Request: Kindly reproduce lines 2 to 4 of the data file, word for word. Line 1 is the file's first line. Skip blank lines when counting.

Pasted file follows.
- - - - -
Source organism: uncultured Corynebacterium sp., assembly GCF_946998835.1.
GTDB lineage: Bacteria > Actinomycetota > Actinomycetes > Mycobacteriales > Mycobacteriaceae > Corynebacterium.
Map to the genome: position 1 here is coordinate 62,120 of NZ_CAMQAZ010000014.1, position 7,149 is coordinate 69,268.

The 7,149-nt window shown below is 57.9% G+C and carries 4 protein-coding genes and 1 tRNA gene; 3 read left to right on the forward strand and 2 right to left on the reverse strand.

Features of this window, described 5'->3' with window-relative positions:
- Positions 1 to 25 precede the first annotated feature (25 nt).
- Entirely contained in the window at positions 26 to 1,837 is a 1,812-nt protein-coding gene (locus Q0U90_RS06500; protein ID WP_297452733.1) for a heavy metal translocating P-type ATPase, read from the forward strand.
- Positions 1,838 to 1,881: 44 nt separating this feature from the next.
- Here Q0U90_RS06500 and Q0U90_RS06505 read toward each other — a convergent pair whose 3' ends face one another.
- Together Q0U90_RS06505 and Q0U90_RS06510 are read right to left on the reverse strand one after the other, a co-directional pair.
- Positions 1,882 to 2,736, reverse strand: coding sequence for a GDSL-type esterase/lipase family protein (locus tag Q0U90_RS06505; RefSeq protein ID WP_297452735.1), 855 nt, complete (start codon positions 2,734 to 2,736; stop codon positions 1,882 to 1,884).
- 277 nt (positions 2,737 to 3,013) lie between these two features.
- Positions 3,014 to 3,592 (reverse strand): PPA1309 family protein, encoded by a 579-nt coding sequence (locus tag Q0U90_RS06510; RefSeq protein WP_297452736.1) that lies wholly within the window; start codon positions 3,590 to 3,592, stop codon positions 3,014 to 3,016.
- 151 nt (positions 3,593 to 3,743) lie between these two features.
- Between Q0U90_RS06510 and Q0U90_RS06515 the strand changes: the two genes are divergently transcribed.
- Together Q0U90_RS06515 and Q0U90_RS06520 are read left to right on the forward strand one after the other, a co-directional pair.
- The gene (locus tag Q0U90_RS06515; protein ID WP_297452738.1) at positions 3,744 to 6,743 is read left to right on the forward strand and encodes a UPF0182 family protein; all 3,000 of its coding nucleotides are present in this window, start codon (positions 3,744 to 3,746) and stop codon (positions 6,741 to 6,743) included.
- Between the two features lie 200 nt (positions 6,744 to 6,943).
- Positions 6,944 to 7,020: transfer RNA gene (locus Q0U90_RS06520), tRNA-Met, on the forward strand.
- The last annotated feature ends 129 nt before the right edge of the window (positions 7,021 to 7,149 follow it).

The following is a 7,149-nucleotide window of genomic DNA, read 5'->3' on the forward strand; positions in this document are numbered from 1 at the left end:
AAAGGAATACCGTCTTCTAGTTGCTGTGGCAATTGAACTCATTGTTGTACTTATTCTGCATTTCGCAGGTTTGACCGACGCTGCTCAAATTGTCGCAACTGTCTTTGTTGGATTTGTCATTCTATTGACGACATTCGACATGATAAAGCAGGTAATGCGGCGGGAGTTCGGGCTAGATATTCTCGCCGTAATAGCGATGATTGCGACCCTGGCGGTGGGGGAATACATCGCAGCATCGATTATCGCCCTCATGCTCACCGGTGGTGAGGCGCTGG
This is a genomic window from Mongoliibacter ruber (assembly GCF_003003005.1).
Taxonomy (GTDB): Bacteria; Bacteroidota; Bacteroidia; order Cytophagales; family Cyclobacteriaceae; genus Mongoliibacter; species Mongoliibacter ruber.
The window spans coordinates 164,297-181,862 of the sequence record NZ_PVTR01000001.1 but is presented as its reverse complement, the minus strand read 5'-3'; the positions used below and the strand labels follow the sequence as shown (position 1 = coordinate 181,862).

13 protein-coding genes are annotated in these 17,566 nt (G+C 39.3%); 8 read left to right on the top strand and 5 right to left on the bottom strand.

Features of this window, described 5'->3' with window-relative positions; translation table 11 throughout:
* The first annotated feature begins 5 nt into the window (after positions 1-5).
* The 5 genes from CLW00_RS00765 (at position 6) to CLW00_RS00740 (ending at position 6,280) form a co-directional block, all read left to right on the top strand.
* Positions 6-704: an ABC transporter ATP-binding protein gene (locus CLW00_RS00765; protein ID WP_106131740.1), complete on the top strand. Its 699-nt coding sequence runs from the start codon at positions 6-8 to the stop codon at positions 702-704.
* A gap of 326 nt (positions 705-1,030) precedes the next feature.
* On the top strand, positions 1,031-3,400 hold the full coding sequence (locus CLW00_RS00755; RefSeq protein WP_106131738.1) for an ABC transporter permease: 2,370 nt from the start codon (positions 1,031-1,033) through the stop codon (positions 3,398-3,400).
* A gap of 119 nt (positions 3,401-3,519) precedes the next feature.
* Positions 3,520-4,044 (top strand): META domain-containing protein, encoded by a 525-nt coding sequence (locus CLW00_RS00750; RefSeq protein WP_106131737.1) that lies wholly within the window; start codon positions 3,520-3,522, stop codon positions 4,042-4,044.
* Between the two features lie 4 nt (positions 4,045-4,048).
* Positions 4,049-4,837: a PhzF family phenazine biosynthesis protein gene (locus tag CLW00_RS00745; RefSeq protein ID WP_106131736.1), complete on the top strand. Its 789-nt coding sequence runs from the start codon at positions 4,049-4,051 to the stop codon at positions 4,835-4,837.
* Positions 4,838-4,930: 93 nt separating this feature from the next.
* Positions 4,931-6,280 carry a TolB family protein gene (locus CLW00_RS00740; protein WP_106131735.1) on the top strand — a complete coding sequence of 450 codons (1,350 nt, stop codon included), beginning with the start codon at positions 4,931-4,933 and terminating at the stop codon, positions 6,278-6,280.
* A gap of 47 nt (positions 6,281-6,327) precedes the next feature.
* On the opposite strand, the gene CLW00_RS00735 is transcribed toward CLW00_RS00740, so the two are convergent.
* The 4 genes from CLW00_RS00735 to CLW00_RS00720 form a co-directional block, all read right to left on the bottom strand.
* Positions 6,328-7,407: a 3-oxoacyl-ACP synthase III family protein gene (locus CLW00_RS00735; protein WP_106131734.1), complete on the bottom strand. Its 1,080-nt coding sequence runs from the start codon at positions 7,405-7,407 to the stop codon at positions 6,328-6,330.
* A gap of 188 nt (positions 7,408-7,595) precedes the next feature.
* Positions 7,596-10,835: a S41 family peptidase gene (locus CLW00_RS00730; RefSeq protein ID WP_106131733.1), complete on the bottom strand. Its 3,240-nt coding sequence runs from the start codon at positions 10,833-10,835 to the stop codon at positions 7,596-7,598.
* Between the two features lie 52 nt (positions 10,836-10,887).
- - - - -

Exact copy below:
GTDB lineage: Bacteria > Actinomycetota > Actinomycetes > Mycobacteriales > Mycobacteriaceae > Corynebacterium.
Map to the genome: position 1 here is coordinate 62,120 of NZ_CAMQAZ010000014.1, position 7,149 is coordinate 69,268.

The 7,149-nt window shown below is 57.9% G+C and carries 4 protein-coding genes and 1 tRNA gene; 3 read left to right on the forward strand and 2 right to left on the reverse strand.